The movies never really knew what to do with Anne Heche. Her gamine beauty and quizzically sharp intelligence were not easily absorbed into the Hollywood templates: she was not an obvious heteromantic lead and often complained that news about her relationship with Ellen DeGeneres in the 90s cost her many film roles, when the overwhelmingly straight industry was in hock to fatuous “lipstick lesbian” stereotypes. (As it happened, all her other relationships were with men.)
She was too potent and pointed a presence to be comfortably cast in the traditional supporting roles of sister, colleague or best friend. Heche was charismatic and cool, with a terrific camera presence, an intriguing and sexually charged opaqueness, on the verge of disillusionment or hostility. Maybe longform TV was a better platform for her complexity, although it was clear that she was developing some excellent work in cinema in character roles and dark comedy.
Heche made her breakthrough in the mid-90s as Maggie, the resentful, bewildered wife of Johnny Depp’s undercover cop in Donnie Brasco, unable to cope with his strange unexplained behaviour. She was also the angry and suspicious local girl Missy, in the slasher hit I Know What You Did Last Summer and her spikier short hair was a telling marker of how very different, both as character and actor she was to the long, lustrous-haired female leads. In the political satire Wag the Dog, she was the cynical presidential aide, increasingly anxious at the outrageous lies that she is helping to promote.
In fact, Heche could and did play a conventional female lead – opposite no less an old-school A-lister than smoldering Harrison Ford in the romantic comedy-drama Six Days Seven Nights in which she plays the glitzy fashion editor with a normcore fiance ( David Schwimmer), who has to take a rickety old prop plane to a shoot in Tahiti and finds herself falling for the boozy alpha-male pilot (Ford) when they are stranded on a remote island after a storm. The movie was a modest success and Heche did well, but it was an atypical role. That same year, Gus Van Sant cast her in the Janet Leigh role in his famous, or notorious, shot-for-shot remake of Hitchcock’s Psycho. Her very existence in that role is fascinating: just being Marion Crane constituted a sophisticated critical commentary on Marion and her awful destiny. Heche had a gimlet-eyed, alienated approach, as if she had from the outside absorbed the nightmare of the Bates Hotel.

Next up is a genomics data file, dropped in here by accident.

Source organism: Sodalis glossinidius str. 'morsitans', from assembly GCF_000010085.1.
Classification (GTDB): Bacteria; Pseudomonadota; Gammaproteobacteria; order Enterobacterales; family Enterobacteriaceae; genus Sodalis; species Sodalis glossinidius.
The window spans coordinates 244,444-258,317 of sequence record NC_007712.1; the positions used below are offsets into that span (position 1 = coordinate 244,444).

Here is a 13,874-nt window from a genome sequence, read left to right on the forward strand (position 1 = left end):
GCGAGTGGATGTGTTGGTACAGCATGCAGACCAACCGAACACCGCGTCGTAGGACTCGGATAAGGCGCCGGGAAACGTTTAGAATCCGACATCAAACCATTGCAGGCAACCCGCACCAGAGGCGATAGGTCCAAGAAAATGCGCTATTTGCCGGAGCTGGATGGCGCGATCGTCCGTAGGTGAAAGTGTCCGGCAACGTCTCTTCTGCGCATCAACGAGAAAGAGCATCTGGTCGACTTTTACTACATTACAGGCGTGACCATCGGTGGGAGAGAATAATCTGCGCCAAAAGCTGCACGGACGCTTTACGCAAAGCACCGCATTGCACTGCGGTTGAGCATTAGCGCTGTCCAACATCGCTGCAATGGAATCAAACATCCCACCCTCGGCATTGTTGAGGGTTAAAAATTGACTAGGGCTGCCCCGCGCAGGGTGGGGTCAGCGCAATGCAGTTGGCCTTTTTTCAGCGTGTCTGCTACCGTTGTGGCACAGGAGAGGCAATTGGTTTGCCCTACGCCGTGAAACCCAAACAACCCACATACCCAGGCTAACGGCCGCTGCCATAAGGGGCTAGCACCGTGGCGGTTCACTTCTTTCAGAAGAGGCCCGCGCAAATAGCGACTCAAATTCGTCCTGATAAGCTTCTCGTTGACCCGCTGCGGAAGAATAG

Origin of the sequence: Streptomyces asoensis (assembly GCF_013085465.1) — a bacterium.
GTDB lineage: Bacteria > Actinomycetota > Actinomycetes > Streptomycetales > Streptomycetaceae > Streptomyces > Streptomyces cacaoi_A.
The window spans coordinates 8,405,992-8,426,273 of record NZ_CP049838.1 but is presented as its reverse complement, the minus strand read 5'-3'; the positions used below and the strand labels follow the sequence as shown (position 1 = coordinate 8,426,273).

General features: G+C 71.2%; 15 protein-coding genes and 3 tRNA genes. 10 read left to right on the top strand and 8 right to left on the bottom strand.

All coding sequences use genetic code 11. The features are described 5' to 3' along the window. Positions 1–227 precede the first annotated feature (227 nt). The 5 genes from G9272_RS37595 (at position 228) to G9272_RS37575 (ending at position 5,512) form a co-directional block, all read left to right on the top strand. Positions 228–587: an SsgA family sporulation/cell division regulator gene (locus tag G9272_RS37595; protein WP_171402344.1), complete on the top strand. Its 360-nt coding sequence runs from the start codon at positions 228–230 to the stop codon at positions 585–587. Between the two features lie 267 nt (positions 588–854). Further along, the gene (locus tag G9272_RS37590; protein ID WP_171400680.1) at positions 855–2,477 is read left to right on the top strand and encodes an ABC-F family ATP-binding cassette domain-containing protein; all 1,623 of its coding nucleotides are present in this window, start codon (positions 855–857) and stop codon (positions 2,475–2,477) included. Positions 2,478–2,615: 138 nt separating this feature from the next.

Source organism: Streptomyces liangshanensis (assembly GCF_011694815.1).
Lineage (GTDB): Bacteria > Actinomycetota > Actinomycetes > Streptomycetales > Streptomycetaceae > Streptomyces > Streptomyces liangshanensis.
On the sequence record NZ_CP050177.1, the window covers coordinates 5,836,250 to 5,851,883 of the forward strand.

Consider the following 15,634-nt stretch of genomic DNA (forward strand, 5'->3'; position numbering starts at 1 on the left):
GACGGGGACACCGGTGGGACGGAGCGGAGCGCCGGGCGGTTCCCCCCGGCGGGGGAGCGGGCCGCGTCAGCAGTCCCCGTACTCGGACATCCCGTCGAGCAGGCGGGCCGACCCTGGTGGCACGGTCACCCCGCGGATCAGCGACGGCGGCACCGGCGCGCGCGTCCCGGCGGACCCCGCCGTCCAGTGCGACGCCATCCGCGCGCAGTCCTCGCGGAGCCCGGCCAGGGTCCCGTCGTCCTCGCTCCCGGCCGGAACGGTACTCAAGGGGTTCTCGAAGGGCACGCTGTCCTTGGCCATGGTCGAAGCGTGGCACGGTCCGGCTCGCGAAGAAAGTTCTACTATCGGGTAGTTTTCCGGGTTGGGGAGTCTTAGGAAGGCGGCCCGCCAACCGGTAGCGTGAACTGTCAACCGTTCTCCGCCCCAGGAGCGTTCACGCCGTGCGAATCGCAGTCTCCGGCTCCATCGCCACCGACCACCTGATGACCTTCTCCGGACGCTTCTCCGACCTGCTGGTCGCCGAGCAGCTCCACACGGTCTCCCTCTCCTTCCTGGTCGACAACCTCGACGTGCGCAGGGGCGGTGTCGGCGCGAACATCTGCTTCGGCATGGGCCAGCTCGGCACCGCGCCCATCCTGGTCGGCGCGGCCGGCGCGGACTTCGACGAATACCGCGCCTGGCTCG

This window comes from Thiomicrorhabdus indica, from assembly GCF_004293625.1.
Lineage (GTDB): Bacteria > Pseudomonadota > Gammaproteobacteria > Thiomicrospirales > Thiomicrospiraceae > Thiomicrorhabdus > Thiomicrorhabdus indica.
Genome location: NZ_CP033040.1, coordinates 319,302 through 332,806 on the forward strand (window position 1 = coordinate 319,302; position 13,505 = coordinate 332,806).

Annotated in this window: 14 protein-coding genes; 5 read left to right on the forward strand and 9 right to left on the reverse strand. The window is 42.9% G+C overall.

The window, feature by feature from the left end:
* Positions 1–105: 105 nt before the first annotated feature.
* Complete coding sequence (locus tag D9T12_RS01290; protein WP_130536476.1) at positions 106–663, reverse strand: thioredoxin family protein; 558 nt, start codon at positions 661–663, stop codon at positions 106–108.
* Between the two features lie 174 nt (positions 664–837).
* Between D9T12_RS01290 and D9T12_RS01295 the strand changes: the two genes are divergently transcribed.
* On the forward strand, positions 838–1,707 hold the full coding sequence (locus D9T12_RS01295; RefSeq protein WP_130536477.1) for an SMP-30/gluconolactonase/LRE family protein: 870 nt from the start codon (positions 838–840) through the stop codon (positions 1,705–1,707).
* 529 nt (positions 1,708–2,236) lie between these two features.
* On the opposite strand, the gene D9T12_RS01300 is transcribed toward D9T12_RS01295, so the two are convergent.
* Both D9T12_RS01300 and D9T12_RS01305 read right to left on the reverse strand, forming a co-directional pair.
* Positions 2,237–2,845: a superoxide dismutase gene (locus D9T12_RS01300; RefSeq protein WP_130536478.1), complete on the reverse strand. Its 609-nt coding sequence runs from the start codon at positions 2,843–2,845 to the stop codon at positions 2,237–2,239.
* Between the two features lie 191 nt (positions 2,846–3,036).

Her most interesting roles came as small parts in the succeeding decade – she was Clara, the sister-in-law to Nicole Kidman in Jonathan Glazer’s eerie mystery Birth, about the widow confronted by what appears to be the reincarnation of her late husband in the form of a small child. She was excellent in David Mackenzie’s LA movie Spread, about the older woman who finds herself in a relationship with Ashton Kutcher’s blandly narcissistic gigolo who becomes her “kept man” while heartlessly cheating on her.
My favorite Anne Heche film is the one that is the most outrageous, the most forthright about the violent energy that she seemed in so many other roles to be keeping under control: Onur Tukel’s 2016 film Catfight, where she plays an experimental artist humiliatingly reduced to waitressing at catered events. At one of these, she realizes that the guests include a college contemporary, a haughty trophy wife played by Sandra Oh, whom she remembers being obnoxious. Their intense mutual dislike, which the years have done nothing to diminish, explodes into violence: an out-and-out fistfight. A year later, Heche showed us a kind of black-comic genius with her performance as Joyce Dahmer, mother of the notorious serial killer Jeffrey in My Friend Dahmer. She is hilarious as the boozy and incompetent mom, a terrible cook who may have planted the seeds of Jeffrey’s inner darkness by pleading during the divorce proceedings that she should have custody of Jeffrey’s brother Dave while her ex-husband should be landed with the creepy Jeffrey .
Heche was stylish and smart – often radiating a sophisticated refusal to be intimated, which isn’t the same as cynicism. Her death robs the big and small screen of a real talent.